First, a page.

Volume 06 - Issue 02

April 2018

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Changes in Teachers’ Work and Professionalism in England: Impressions from the "shop floor"

Halil Buyruk
Pages: 1-20

Teachers' work together with the education systems has experienced many changes in most of the western countries since 1980s. England has played a leading role in the application of educational reforms which has been accelerated in recent years. This article aims to analyse the changes in teachers’ work and professionalism in England based on teachers’ professional experiences. For this aim, firstly, it focuses on the main debates on teacher professionalism followed by an analysis of the educational reforms of English education system that have impacts on teachers’ work directly. Then, it presents findings from a qualitative research based on the narratives of sixteen teachers to explore their roles in decision-making process and professional experiences by focusing on the inside of the school. Despite the discourse that there is an increasing professional autonomy of teachers with the local management of schools, the increasing control mechanisms based on standardized testing, national curriculum and inspections are eliminating their voices in decision-making processes. However, they sometimes experience these processes in different ways in different schools and this is important to understand the agencies of teachers in particular contexts.

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Moral reasoning stages of secondary school head teachers of Punjab and Khyber Pakhtunkhwa in the light of Kohlberg’s theory of moral development

Umar Farooq R.A. Farooq Rabia Tabassum Shafqat Ali Khan
Pages: 21-28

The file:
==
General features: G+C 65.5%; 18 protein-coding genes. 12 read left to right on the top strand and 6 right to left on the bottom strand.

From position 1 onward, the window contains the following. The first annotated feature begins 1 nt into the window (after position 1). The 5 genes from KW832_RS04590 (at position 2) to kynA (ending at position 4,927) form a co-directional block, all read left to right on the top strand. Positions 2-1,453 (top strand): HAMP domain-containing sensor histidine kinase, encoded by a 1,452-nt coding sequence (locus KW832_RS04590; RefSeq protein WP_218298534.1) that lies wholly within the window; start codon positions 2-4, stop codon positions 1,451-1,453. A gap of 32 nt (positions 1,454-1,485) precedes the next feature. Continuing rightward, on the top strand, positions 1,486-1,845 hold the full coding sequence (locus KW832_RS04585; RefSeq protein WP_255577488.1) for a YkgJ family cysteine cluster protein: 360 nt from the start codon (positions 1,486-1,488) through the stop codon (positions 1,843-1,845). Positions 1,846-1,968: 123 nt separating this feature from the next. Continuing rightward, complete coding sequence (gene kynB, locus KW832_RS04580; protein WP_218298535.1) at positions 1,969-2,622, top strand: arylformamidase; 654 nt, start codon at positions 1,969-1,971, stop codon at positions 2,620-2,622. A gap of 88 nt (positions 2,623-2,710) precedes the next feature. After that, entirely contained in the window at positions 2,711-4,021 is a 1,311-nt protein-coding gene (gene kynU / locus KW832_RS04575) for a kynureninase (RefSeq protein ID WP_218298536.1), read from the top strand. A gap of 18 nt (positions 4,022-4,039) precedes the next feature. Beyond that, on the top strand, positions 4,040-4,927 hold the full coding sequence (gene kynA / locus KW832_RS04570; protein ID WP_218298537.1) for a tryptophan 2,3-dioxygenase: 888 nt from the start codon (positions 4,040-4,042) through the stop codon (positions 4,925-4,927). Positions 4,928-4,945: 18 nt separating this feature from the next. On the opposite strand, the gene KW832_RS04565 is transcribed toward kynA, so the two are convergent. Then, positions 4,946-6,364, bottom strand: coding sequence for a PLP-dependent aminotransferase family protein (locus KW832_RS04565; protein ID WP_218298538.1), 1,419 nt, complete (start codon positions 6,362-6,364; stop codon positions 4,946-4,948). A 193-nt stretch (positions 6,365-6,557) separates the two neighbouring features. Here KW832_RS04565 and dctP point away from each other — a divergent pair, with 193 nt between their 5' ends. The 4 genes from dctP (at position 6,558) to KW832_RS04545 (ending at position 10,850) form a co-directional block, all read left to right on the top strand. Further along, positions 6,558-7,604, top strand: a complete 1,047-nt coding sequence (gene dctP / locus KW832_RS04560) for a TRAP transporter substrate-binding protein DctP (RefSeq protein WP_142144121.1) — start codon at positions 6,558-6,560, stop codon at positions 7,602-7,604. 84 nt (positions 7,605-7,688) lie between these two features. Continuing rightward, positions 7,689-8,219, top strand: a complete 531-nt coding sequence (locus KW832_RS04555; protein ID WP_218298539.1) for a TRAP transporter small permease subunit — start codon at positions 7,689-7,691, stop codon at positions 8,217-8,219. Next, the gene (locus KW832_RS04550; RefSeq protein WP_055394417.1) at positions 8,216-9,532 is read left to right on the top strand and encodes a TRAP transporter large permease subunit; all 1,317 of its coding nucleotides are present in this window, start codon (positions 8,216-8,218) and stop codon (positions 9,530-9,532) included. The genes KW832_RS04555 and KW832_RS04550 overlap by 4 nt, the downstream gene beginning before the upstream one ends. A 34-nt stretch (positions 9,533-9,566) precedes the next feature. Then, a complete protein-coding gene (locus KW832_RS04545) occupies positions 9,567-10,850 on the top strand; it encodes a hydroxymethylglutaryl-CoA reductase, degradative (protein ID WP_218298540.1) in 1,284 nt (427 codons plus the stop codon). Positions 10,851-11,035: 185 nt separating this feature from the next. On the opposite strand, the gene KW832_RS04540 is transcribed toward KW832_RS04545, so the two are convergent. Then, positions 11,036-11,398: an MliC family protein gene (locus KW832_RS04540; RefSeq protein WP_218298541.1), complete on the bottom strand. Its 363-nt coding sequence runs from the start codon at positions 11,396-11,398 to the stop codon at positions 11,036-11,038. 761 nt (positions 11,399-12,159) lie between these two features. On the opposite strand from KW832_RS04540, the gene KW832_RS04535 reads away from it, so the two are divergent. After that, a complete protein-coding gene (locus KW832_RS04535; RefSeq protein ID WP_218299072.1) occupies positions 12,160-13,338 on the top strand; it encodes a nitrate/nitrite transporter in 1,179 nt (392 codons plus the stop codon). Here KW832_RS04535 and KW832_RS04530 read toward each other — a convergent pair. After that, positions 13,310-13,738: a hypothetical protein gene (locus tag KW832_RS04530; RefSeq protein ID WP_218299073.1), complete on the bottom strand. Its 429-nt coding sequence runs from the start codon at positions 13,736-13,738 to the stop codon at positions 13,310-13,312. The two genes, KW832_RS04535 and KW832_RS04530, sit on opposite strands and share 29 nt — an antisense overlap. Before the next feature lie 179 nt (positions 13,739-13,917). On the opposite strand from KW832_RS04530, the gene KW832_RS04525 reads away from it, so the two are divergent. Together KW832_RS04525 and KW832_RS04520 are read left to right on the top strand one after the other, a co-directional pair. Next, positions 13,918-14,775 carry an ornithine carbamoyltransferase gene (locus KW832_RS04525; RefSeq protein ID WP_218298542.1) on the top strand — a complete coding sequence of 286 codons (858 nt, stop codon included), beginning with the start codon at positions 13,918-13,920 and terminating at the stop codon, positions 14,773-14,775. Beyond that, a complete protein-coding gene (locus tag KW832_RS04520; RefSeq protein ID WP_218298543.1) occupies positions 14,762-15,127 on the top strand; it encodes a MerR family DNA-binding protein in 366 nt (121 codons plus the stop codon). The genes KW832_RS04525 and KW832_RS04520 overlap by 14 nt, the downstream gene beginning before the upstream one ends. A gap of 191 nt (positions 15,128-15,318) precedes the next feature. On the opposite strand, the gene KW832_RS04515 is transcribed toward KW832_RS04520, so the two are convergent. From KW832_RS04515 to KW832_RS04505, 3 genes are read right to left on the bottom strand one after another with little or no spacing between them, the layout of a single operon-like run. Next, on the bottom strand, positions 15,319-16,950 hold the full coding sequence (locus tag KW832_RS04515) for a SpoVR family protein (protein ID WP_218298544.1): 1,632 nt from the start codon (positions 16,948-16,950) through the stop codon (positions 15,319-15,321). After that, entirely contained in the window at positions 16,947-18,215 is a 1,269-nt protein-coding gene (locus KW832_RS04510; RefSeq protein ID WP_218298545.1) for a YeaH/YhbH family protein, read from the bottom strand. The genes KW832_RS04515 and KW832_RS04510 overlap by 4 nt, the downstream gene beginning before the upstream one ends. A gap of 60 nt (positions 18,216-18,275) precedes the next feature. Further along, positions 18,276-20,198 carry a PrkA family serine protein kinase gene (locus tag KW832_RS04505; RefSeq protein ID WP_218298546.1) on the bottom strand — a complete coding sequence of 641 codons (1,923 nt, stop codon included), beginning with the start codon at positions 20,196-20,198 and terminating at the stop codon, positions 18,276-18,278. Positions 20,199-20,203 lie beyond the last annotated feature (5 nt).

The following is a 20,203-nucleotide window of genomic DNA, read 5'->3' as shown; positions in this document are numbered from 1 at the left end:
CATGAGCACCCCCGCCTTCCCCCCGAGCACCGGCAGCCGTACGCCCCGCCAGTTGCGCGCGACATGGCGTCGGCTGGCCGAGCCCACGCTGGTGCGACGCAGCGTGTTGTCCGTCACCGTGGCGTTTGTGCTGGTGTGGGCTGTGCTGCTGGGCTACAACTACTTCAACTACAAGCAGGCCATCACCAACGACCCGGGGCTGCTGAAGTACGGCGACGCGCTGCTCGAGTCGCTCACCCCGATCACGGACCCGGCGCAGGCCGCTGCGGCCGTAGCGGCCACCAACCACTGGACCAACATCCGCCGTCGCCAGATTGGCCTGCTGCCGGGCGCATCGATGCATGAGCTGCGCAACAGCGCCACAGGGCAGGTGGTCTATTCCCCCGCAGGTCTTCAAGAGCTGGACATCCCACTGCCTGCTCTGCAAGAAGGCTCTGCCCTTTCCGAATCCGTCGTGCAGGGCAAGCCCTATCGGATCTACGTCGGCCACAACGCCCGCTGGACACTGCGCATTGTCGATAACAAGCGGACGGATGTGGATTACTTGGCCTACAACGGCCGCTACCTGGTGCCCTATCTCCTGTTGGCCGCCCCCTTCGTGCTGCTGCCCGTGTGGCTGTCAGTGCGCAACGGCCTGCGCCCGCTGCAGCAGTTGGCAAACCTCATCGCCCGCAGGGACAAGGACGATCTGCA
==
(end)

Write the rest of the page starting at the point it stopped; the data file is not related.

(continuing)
The study was designed to investigate the moral reasoning stages of head teachers of secondary schools of Punjab and Khyber Pakhtunkhwa. Objectives of the study were (1) to investigate the stages of moral reasoning among secondary school head teachers in the light of Kohlberg’s theory of moral development, (2) to find out the differences in moral reasoning of secondary school head teachers of Punjab and Khyber Pakhtunkhwa provinces, (3) to determine the differences in moral reasoning of secondary school head teachers of rural and urban areas. The target population consisted of 5816 secondary school head teachers of Punjab and Khyber Pakhtunkhwa. Sample consisted of 160 head teachers. To identify the stages of moral development of head teachers, Kohlberg’s Moral Judgment Interview, Form A was used as an instrument to collect the data. The responses of the head teachers were interpreted by using Standard Issue Scoring Manual. Chi- square technique was used to determine the differences in moral reasoning of secondary school head teachers of Punjab and Khyber Pakhtunkhwa and rural and urban areas. It was concluded that due to their response to the presented moral dilemmas, majority of the head teachers were ranked at stage 3/4 and 4 of the conventional level. No significant differences were detected in the moral reasoning of secondary school head teachers of Punjab and Khyber Pakhtunkhwa and also in the moral reasoning stages of secondary school head teachers of rural and urban areas.

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Preschool English Teachers’ Practices and Early Literacy Instruction: Montessori vs. International Preschool Curriculum (IPC)

Adelina Asmawi Nazila SeyedHendi
Pages: 29-36

The practices preschool teachers implement in their classrooms are vital in their students’ literacy development. Preschool teachers are always expected to implement research-based literacy practices to ensure children are ready to learn when they enter school. This multiple-case study intended to address four non-native in-service preschool English teachers’ practices in early literacy instruction. Data collection involved interviews and videotaping of classroom practices along with documents from ten full English lesson observations in each classroom. For this multiple case study, the analysis for each case was conducted to identify themes and subthemes. A cross case analysis was also conducted to find overall themes and subthemes common to both cases. The overall conclusion generated from the results of the data analyses is that though teachers and preschool principals in the same school district using various curriculum perceived that they were effectively applying early English literacy instruction, there was actually a divide between the curriculum and what they implemented in classrooms. There was not enough interaction between teacher and children. Therefore, it is necessary to help teachers improve their understanding of the links between learning, teaching and social interaction in the area of early English literacy.